Driving Under the Influence Penalties
The crime of driving under the influence of alcohol or drugs- known as a DUI- is recognized in all fifty US states. Criminal laws vary from state to state, therefore DUI charges and DUI penalties will greatly vary from state to state. As a general rule, a DUI can be charged as a misdemeanor or a felony, depending on the circumstances involved in the DUI case.
In addition to DUI laws, there are also per se laws in every state. This means that it is a crime to drive a vehicle with a blood alcohol level (BAC) of more than 0.08 percent in all fifty states. Therefore, you may be charged with a DUI (or DWI- driving while intoxicated) and a per se offense. A defendant can be convicted of one or both, but the DUI penalties can only be charged for one of these offenses.
DUI penalties can be enhanced or increased based on specific circumstances. As a general rule , DUI penalties will be harsher under the following circumstances: if a child was in the car at the time of the DUI, if the defendant has a prior DUI conviction, if the driver was speeding twenty to thirty miles above the speed limit, if the driver's blood alcohol level was at or above .20 percent, and if there were property damages or injuries caused by the DUI incident. In most states, if there was any type of injury caused by the accident, the DUI penalties are automatically increased and the crime is charged as a felony. If there were fatalities related to the DUI incident, the DUI penalties can be charged as vehicular manslaughter, or in some cases, second degree murder.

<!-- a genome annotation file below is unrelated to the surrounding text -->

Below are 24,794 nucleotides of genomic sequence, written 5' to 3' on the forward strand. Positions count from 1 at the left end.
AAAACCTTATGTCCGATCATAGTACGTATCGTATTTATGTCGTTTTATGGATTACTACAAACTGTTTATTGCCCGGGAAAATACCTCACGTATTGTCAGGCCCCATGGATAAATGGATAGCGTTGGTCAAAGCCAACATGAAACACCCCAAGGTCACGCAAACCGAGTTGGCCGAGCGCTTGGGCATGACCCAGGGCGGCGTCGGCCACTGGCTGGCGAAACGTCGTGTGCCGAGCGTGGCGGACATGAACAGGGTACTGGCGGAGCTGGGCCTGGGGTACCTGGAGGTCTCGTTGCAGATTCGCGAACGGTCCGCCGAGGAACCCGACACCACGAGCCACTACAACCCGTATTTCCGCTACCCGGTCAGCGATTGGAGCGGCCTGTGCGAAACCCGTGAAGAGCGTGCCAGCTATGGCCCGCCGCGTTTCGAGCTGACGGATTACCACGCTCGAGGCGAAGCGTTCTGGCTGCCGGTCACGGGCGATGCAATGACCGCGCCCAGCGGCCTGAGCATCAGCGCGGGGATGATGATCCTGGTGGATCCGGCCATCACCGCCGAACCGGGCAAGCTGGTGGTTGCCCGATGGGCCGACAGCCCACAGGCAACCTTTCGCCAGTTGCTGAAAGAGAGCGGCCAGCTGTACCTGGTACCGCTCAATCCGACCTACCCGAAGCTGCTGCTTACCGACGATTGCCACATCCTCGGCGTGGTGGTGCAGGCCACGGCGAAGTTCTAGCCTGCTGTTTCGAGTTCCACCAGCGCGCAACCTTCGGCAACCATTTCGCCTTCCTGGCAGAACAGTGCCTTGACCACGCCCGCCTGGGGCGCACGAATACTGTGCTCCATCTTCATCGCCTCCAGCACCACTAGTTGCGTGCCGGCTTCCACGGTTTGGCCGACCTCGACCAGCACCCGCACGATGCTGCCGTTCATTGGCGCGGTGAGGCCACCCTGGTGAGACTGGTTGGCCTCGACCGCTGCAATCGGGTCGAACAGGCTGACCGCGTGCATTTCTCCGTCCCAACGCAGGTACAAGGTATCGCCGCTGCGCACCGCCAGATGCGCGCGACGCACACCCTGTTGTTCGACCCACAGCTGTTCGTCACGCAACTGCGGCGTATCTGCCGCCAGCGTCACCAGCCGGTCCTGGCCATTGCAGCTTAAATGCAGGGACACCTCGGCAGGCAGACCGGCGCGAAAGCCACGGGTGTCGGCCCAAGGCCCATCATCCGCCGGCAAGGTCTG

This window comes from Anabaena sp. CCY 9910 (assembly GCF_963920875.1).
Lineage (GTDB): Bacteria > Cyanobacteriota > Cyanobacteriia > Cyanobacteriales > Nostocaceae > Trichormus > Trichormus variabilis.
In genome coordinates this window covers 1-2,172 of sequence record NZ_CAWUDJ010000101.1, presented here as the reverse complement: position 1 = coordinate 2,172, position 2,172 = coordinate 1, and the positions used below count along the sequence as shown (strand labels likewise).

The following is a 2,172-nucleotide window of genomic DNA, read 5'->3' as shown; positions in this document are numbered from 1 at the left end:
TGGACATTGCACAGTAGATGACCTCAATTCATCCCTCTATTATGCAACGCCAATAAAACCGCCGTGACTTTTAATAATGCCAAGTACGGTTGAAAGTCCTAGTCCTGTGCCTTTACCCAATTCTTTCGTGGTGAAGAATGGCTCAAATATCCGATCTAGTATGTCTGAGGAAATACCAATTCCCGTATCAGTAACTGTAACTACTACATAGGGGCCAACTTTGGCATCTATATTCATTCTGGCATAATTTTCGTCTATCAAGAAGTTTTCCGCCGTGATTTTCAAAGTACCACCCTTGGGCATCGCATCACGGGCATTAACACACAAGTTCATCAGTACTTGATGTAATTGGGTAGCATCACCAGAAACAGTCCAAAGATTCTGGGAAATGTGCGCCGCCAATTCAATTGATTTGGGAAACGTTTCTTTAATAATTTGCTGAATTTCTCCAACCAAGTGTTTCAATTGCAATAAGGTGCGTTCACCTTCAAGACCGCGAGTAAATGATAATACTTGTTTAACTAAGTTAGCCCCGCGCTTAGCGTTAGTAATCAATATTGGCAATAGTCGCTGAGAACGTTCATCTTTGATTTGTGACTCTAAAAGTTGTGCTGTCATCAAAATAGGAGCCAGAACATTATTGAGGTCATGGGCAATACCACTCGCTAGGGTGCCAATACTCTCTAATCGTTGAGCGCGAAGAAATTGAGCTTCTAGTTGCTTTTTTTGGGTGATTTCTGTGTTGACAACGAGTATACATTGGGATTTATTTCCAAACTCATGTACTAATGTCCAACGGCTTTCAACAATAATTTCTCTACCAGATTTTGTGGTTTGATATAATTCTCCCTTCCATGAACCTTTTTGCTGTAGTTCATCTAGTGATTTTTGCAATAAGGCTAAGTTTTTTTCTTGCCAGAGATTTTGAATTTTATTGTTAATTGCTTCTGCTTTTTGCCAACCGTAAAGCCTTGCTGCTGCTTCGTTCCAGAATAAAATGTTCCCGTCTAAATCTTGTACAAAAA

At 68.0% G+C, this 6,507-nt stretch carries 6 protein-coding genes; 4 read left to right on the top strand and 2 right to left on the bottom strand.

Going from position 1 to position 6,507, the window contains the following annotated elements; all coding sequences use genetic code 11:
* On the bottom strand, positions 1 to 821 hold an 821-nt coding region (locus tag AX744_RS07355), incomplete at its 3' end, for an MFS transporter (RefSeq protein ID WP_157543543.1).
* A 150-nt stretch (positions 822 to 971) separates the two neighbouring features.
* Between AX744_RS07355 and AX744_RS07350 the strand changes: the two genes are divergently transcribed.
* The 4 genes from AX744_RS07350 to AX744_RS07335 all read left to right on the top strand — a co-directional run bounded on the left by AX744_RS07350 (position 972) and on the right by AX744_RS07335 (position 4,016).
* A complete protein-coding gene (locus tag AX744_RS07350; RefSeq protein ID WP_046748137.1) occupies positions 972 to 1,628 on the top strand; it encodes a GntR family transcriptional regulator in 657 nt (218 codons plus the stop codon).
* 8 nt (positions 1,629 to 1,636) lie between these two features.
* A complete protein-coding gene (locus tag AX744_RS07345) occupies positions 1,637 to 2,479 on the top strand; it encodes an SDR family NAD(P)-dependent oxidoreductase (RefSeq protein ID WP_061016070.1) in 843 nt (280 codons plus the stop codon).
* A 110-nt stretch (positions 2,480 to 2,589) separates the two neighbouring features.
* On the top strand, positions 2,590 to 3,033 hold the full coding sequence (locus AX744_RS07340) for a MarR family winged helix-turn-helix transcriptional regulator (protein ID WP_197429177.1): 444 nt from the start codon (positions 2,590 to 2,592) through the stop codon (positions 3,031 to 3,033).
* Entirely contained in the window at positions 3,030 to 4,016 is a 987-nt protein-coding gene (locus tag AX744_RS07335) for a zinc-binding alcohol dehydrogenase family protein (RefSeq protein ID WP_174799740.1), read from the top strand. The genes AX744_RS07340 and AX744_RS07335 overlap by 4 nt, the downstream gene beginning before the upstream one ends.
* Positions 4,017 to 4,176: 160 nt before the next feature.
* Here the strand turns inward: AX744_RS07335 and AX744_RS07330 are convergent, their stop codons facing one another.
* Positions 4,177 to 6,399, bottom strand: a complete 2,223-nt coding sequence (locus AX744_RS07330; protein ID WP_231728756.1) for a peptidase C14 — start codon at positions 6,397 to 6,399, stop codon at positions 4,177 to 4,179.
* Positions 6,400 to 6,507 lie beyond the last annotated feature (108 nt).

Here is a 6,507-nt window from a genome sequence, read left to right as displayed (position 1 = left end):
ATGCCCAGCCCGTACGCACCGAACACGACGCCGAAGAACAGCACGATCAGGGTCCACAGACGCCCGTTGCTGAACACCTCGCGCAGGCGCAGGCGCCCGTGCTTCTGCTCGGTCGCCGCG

In most states there are also DUI penalties related to implied consent laws. Implied consent means that because you are a licensed driver you have implicitly consented to chemical testing for drugs or alcohol. If you refuse chemical testing of your breath, blood or urine at the time of the incident (or subsequently thereafter) , you may be subject to harsher DUI penalties. In most states if you refuse to take a chemical test, there are administrative license suspension DUI penalties. These laws allow for your license to be taken away immediately (before a conviction) and it may be suspended for a certain time thereafter, depending on the state where the incident occurred.
In some states, restricted driving may be allowed with the installation of ignition interlocks. These devices analyze the driver's blood alcohol levels and disable the car's ignition if levels higher than the legal limit are found. Multiple offenders may be required to give up their vehicles as part of their DUI penalties.
DUI penalties in most states include legal penalties and Department of Motor Vehicle penalties. In most places, laws have placed minimum DUI penalties on certain convictions. DUI penalties may involve a fine, restriction, suspensio n or revocation of license or vehicle, DUI school, and time spent in jail. Recently, several states have begun to enact harsher DUI penalties, especially for repeat offenders. Because the DUI laws are so complex and vary by location, it is important to consult with a lawyer who can help.
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